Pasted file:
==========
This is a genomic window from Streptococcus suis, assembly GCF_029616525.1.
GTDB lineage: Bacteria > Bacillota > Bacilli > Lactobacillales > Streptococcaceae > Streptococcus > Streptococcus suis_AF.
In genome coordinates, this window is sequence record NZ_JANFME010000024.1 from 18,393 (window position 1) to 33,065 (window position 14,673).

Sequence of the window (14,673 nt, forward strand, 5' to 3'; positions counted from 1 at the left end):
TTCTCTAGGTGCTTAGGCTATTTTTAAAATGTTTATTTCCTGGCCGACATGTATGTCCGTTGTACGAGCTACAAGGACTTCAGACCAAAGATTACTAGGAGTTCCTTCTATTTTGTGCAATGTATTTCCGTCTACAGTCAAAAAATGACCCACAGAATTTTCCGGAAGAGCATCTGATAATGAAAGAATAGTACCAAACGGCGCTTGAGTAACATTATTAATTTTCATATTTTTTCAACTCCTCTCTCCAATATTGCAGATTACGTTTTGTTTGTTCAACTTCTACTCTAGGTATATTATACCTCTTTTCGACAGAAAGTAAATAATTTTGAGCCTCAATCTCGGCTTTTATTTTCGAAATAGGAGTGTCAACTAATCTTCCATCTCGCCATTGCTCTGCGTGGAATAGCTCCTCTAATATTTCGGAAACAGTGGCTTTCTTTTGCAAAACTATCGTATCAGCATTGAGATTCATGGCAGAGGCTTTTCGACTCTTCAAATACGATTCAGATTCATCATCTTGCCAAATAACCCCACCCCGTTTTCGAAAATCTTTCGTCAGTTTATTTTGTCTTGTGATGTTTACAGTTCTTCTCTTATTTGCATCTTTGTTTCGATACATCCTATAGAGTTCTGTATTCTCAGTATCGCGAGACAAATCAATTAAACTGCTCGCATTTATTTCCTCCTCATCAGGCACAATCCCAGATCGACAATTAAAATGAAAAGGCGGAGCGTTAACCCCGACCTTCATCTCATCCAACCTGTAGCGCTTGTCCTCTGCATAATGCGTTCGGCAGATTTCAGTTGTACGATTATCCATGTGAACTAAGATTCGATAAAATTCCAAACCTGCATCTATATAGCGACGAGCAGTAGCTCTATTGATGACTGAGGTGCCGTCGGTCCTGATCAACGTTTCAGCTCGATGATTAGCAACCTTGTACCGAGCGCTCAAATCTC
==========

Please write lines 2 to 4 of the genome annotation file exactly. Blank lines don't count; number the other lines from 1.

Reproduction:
GTDB lineage: Bacteria > Bacillota > Bacilli > Lactobacillales > Streptococcaceae > Streptococcus > Streptococcus suis_AF.
In genome coordinates, this window is sequence record NZ_JANFME010000024.1 from 18,393 (window position 1) to 33,065 (window position 14,673).

Sequence of the window (14,673 nt, forward strand, 5' to 3'; positions counted from 1 at the left end):